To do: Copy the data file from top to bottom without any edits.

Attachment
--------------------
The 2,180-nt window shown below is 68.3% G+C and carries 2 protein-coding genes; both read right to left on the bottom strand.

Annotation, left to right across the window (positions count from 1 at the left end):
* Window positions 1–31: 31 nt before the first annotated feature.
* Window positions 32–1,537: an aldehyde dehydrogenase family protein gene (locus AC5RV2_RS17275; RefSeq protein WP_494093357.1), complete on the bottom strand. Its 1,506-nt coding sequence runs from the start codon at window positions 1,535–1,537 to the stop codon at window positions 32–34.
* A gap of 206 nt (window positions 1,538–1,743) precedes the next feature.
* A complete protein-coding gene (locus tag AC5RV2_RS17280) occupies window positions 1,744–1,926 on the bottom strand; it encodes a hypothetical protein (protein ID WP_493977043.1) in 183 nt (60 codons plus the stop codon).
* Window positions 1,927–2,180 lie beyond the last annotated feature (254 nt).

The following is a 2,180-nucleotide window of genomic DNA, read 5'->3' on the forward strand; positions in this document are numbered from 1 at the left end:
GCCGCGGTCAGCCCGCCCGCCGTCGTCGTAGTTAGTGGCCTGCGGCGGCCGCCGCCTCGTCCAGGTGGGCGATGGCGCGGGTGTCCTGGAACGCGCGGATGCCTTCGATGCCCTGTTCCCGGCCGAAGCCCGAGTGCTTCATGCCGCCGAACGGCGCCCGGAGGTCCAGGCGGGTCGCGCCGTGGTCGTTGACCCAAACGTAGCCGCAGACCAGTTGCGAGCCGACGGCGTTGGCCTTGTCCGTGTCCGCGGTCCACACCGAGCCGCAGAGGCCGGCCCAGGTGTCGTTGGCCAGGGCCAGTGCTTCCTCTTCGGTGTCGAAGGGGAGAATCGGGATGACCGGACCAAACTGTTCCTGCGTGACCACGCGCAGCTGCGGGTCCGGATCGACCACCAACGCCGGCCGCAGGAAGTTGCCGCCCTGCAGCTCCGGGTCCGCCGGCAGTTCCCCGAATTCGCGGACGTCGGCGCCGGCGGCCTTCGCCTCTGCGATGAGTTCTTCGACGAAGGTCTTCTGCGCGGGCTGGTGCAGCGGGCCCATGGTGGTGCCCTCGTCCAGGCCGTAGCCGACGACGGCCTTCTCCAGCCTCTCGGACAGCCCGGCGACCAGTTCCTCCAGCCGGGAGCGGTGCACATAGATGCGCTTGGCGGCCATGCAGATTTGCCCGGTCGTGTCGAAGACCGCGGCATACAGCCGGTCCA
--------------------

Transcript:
The 2,180-nt window shown below is 68.3% G+C and carries 2 protein-coding genes; both read right to left on the bottom strand.

Annotation, left to right across the window (positions count from 1 at the left end):
* Window positions 1–31: 31 nt before the first annotated feature.
* Window positions 32–1,537: an aldehyde dehydrogenase family protein gene (locus AC5RV2_RS17275; RefSeq protein WP_494093357.1), complete on the bottom strand. Its 1,506-nt coding sequence runs from the start codon at window positions 1,535–1,537 to the stop codon at window positions 32–34.
* A gap of 206 nt (window positions 1,538–1,743) precedes the next feature.
* A complete protein-coding gene (locus tag AC5RV2_RS17280) occupies window positions 1,744–1,926 on the bottom strand; it encodes a hypothetical protein (protein ID WP_493977043.1) in 183 nt (60 codons plus the stop codon).
* Window positions 1,927–2,180 lie beyond the last annotated feature (254 nt).

The following is a 2,180-nucleotide window of genomic DNA, read 5'->3' on the forward strand; positions in this document are numbered from 1 at the left end:
GCCGCGGTCAGCCCGCCCGCCGTCGTCGTAGTTAGTGGCCTGCGGCGGCCGCCGCCTCGTCCAGGTGGGCGATGGCGCGGGTGTCCTGGAACGCGCGGATGCCTTCGATGCCCTGTTCCCGGCCGAAGCCCGAGTGCTTCATGCCGCCGAACGGCGCCCGGAGGTCCAGGCGGGTCGCGCCGTGGTCGTTGACCCAAACGTAGCCGCAGACCAGTTGCGAGCCGACGGCGTTGGCCTTGTCCGTGTCCGCGGTCCACACCGAGCCGCAGAGGCCGGCCCAGGTGTCGTTGGCCAGGGCCAGTGCTTCCTCTTCGGTGTCGAAGGGGAGAATCGGGATGACCGGACCAAACTGTTCCTGCGTGACCACGCGCAGCTGCGGGTCCGGATCGACCACCAACGCCGGCCGCAGGAAGTTGCCGCCCTGCAGCTCCGGGTCCGCCGGCAGTTCCCCGAATTCGCGGACGTCGGCGCCGGCGGCCTTCGCCTCTGCGATGAGTTCTTCGACGAAGGTCTTCTGCGCGGGCTGGTGCAGCGGGCCCATGGTGGTGCCCTCGTCCAGGCCGTAGCCGACGACGGCCTTCTCCAGCCTCTCGGACAGCCCGGCGACCAGTTCCTCCAGCCGGGAGCGGTGCACATAGATGCGCTTGGCGGCCATGCAGATTTGCCCGGTCGTGTCGAAGACCGCGGCATACAGCCGGTCCA